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Re: [Discuss-gnuradio] Google Summer of Code 2014 applicant : Optimizati

From: West, Nathan
Subject: Re: [Discuss-gnuradio] Google Summer of Code 2014 applicant : Optimization with VOLK
Date: Tue, 25 Feb 2014 17:33:37 -0600

On Tue, Feb 25, 2014 at 4:37 PM, West, Nathan
<address@hidden> wrote:
>>  > On Sun, 2/23/14, Abhishek Bhowmick <address@hidden>
>>  wrote:
>>  >
>>  >  Subject: [Discuss-gnuradio] Google Summer of Code
>>  2014 applicant : Optimization with VOLK
>>  >  To: address@hidden
>>  >  Date: Sunday, February 23, 2014, 8:52 AM
>>  >
>>  >  Hello,
>>  >  I have completed a Bachelor's degree in
>>  >  Electrical Engineering from IIT Bombay, India and
>>  will be
>>  >  joining a masters program in Computer Science in
>>  August. For
>>  >  the summer, I am interested in participating GSoC
>>  2014 and
>>  >  GNU Radio is an organization wheAbhishekre my background
>>  fits
>>  >  nicely.
>>  >
>>  >>  > --------------------------------------------
>>  >  I went through the ideas page and was
>>  >  particularly interested in doing performance
>>  optimization
>>  >  with VOLK. After going through some online
>>  documentation
>>  >  about the library and the SDR'12 paper, I
>>  realised that
>>  >  following areas need work :
>>  >
>>  >  1. Profiling GNU radio code to identify new
>>  >  kernels and implement them for existing Intel
>>  SIMD
>>  >  extensions, also porting kernels to other ISA
>>  extensions.
>>  >  2. Better testing of the effects of more complex
>>  >  scheduler logic on larger environments (beyond
>>  simple
>>  >  kernels)
>>  >
>>  >  3. Exploring extension of Volk to GPU ISAs, to
>>  >  leverage chips such as AMD Fusion (However, this
>>  seems to
>>  >  more research than software development)
>>  >
>>  >  According to the GSoC proposal, point (1) seems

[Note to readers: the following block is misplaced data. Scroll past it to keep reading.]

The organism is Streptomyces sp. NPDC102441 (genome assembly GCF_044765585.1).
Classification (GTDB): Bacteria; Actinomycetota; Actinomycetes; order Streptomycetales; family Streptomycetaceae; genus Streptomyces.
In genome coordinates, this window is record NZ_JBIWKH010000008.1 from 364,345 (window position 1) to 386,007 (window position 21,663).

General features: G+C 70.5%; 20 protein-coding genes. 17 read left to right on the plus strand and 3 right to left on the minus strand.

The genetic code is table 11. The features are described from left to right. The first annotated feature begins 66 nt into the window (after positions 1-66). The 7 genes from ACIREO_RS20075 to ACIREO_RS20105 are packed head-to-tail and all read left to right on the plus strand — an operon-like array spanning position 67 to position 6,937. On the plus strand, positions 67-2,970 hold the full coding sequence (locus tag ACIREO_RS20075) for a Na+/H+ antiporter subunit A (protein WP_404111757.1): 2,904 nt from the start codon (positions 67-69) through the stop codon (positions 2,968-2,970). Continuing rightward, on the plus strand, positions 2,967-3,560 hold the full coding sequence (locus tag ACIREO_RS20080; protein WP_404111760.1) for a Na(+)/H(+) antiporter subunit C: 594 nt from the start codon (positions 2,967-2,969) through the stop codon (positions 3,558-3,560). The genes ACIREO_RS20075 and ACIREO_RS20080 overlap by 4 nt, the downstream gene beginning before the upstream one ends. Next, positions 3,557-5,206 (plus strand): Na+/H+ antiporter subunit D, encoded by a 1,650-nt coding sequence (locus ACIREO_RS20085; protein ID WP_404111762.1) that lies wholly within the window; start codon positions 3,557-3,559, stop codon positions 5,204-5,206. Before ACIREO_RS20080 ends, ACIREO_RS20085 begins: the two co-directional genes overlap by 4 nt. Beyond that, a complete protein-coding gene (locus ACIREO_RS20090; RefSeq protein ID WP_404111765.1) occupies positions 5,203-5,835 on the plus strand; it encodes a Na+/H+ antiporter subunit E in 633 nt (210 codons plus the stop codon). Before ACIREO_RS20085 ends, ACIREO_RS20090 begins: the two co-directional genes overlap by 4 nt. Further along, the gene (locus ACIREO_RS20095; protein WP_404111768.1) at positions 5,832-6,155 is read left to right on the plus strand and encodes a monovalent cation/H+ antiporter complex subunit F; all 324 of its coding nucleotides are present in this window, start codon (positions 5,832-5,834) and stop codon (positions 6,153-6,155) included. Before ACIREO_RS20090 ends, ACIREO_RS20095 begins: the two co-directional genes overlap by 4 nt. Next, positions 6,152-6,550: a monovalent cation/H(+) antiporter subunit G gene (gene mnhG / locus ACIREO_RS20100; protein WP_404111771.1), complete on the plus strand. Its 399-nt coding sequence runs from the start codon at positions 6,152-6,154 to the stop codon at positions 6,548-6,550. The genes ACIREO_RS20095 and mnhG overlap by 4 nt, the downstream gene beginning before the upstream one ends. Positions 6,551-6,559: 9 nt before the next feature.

>>  >  to be the expectation. Given this, I would like
>>  some advice
>>  >  on how to go ahead looking for potential ideas
>>  (and some
>>  >  feedback on feasibility of the other ideas as
>>  well)
>>  >
>>  >
>>  >  My background : C++, Python, Signal Processing,
>>  >  Computer Architecture
>>  >
>>  >  Thanks,
>>  >  Abhishek Bhowmick
>>  >
> This is a great conversation, and I'll take the opportunity to plug
> the up coming VOLK working group call
> (https://plus.google.com/u/1/events/ch3jrjcvp7mdiqelpismfieg3n0).
> Bogdan, your results aren't particula>  >
> --------------------------------------------
> rly surprising, but the feedback is really good to hear.
> Back to GSoC:
> Abhishek,
>>Thanks for the pointers to gr-atsc and gr-80211. I have started
>>looking there as a
>>starting point. Are there similar modules which are undergoing volk
>>speedup fixes?
>>I am also trying to meet up with other people who have been using GNU radio
>>to identify potential modules for acceleration. As you are now a
>>mentor organization, I feel it's a good time for us to get into
>>detailed discussions.
> From the previous discussion it should be apparent that how algorithms
> are implemented will make the biggest difference, and that the new
> acceleration is primarily going to come from larger more complex
> kernels. At the end of the day it's going to be your proposal. So far
> on the list of places to look we have
> * in-tree OFDM (contact Martin)
> * gr-atsc (use Andrew Davis' fork)